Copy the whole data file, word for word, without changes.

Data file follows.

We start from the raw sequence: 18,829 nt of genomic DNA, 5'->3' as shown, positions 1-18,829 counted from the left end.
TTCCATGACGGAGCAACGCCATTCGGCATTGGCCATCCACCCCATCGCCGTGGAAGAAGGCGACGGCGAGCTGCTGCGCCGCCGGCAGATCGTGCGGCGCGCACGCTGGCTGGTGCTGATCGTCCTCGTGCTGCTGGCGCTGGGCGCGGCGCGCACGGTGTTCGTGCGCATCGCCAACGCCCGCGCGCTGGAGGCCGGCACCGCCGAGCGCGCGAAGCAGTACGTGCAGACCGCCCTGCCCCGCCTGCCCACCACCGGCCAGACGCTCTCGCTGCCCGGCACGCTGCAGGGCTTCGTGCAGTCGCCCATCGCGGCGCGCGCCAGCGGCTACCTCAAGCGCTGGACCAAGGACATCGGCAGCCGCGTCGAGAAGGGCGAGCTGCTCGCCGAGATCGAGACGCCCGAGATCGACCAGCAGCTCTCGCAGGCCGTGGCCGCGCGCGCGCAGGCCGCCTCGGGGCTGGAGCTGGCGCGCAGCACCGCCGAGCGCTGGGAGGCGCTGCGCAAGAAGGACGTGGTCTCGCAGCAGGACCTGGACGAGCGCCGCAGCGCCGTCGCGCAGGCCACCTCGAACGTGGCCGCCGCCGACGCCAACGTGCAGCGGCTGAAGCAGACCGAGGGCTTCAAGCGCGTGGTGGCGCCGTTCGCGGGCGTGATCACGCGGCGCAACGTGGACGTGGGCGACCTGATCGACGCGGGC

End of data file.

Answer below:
We start from the raw sequence: 18,829 nt of genomic DNA, 5'->3' as shown, positions 1-18,829 counted from the left end.
TTCCATGACGGAGCAACGCCATTCGGCATTGGCCATCCACCCCATCGCCGTGGAAGAAGGCGACGGCGAGCTGCTGCGCCGCCGGCAGATCGTGCGGCGCGCACGCTGGCTGGTGCTGATCGTCCTCGTGCTGCTGGCGCTGGGCGCGGCGCGCACGGTGTTCGTGCGCATCGCCAACGCCCGCGCGCTGGAGGCCGGCACCGCCGAGCGCGCGAAGCAGTACGTGCAGACCGCCCTGCCCCGCCTGCCCACCACCGGCCAGACGCTCTCGCTGCCCGGCACGCTGCAGGGCTTCGTGCAGTCGCCCATCGCGGCGCGCGCCAGCGGCTACCTCAAGCGCTGGACCAAGGACATCGGCAGCCGCGTCGAGAAGGGCGAGCTGCTCGCCGAGATCGAGACGCCCGAGATCGACCAGCAGCTCTCGCAGGCCGTGGCCGCGCGCGCGCAGGCCGCCTCGGGGCTGGAGCTGGCGCGCAGCACCGCCGAGCGCTGGGAGGCGCTGCGCAAGAAGGACGTGGTCTCGCAGCAGGACCTGGACGAGCGCCGCAGCGCCGTCGCGCAGGCCACCTCGAACGTGGCCGCCGCCGACGCCAACGTGCAGCGGCTGAAGCAGACCGAGGGCTTCAAGCGCGTGGTGGCGCCGTTCGCGGGCGTGATCACGCGGCGCAACGTGGACGTGGGCGACCTGATCGACGCGGGC